To join the 2nd replica we need to run a full backup of all the databases on replace 1 but for now we’ll start with just the Central Administration content DB.
Take a full backup. Copy to destination server. Restore.
No need to create a new empty database. Just directly restore & SQL will create the necessary bits & pieces for you.
Important: the restore needs to be done with the NORECOVERY option. If this isn’t done, AlwaysOn can’t use the database.
Once successful, the database will stay in the “restoring” state. Don’t worry about this – it’s just SQL is basically saying the DB isn’t usable from this instance, for now.
Create AlwaysOn availability group on one database
Next, we’re going to create our AlwaysOn instance. We’re going to only add the Central Admin content DB to the group for now…it’ll be clear later why.
On the primary server (SQL-SP2013 in this example), expand “AlwaysOn High Availability” (this requires you to enable AlwaysOn in the SQL Server Configuration Manager) and click “New Availability Group Wizard…”
Add name. This will be the name of the role added to the parent cluster. Click “Next”.
This is where we specify which databases to add to the HA group. We’ve only backed up one the CA content DB so this is only one we can add for now.
Also this screen is a good place to point out something this technique requires that SharePoint doesn’t by default configure – a full recovery model for databases. We’ll change this later, but for now we just want to create the HA group. Click Next.
Here’s where we specify which SQL instances will make up our AlwaysOn HA group. Click “Add Replica” and connect to the 2nd instance. We’ll create a listener later; just accept the defaults for now.
Important notes here about the AlwaysOn configuration:
- The default is “asynchronous commit” for data-safety settings which basically means the primary instance doesn’t wait for the secondary instance to confirm its’ COMMIT until the primary does its’ own COMMIT for any updates to the AlwaysOn databases. This isn’t necessarily unsafe but there’s a small potential for data loss should the network breakdown between instances during an update of some kind, however performance is much better. We care about safety over speed in this example, so we’re going to “synchronous commit”.
- You can have the secondary instance as a read-only instance but this slows down the machine so it’s off by default. Obviously if there’s a failover the secondary instance will start accepting sessions again from SharePoint but enabling this is probably not necessary right now.
Here’s where we kick-start the synchronisation. Again, SQL Server can save a lot of pain here & do everything for you (saving you the whole backup/restore process above) but as I mentioned, my SQL instances have different drive-letters for their data-stores so a full synchronisation will never work. We’ll go with “Join”.
After a while, this should be what you see. If you get any error it’s likely because the backup/restore wasn’t done correctly – check the backup was a full backup?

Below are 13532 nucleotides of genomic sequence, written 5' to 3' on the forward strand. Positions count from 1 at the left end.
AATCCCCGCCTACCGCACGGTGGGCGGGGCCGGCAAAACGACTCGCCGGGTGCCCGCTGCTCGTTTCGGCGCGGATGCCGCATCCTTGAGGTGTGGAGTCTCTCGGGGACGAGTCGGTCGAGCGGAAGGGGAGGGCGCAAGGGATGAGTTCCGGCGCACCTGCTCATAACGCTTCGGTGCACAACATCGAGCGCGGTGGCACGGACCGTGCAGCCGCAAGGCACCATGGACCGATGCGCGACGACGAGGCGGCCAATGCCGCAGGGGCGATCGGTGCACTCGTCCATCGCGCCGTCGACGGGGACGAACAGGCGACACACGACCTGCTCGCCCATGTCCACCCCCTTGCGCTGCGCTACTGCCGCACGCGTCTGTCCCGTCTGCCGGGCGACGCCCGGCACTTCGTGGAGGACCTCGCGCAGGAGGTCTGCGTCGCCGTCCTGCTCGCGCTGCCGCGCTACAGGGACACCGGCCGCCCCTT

Also it’s worth mentioning there’s some clustering considerations AlwaysOn requires like making sure each replica failover instance can’t be cross-hosted; I’m not sure why this is, but you’ll need to make sure if you have a cluster-of-clusters as I do here each cluster member can only host one failover cluster or the other, but not both.
Assuming it worked you should you be able to right-click on the availability group, select “Dashboard” and see this wonderful screen of green:
A couple of points here:
- We’ve configured the group for synchronous commits for both nodes. Again, this has a performance hit as a round-trip “ok” is needed before any writes are completed, but it is the safest. This makes little difference for SharePoint sites that are read-heavy compared to writes; a publishing site say, but could drag if lots of updates occur instead, say in a collaboration site. You can run in asynchronous mode which doesn’t wait for the ACK from the secondary node before continuing, but that’s at the risk of losing data.
- For the same reason the “failover readiness” says “no data loss”. If we were running async commits this would say “data loss” for the secondary databases but this is just over-dramatizing the fact replica 1 doesn’t wait for replica 2 to commit before committing itself, so it can’t know the failover commit occurred and therefore it assumes the worst. If you want absolute guarantees and don’t mind the performance hit, make the AlwaysOn group perform synchronous commits.
- Green is good; if one day it turns not-green (i.e. you have an unexpected failover or communication failure) then you need to figure that out with your DBA/networking people – don’t blame me, I’m just a SharePoint guy 🙂
Restore remaining databases to SQL machine 2
Next up; we need to set every database that isn’t already configured to full recovery that mode. I’d point out that there are possible supportability issues here in that the product-group haven’t officially said this is a supported action or not – I say this as a disclaimer on the very slim off-chance there are issues with changing the recovery model on SharePoint databases. There shouldn’t be any issues though although performance is obviously faster if simple transaction-logging is used.
It’s fairly simple to change the recovery model – right-click on a database, open “options”, select the recovery model there and press OK. That’s it – no downtime or restarts or anything needed.
Do this for any database not in full-recovery mode. That’ll be:
- Any search database.
- Any user-profile app database.
Next, backup each database as before. Copy as before.
Restore as before (WITH NORECOVERY). Now your SQL Server Management Studio should look something like this:
Scripting restores can be quicker than managing the GUI for multiple DBs at once (if they’re not overly complicated in file-structure that is). All databases are now ready to add to the high-availability group!
Add databases to availability group
On the primary instance, expand the AlwaysOn groups; right click on ours and select “Add Database”. We should now see the following:
Select them all & click next. Again, we’re joining only as we’ve restored the exact copy to the 2nd SQL replica. The process is basically as before just with a “connect” section to authorise.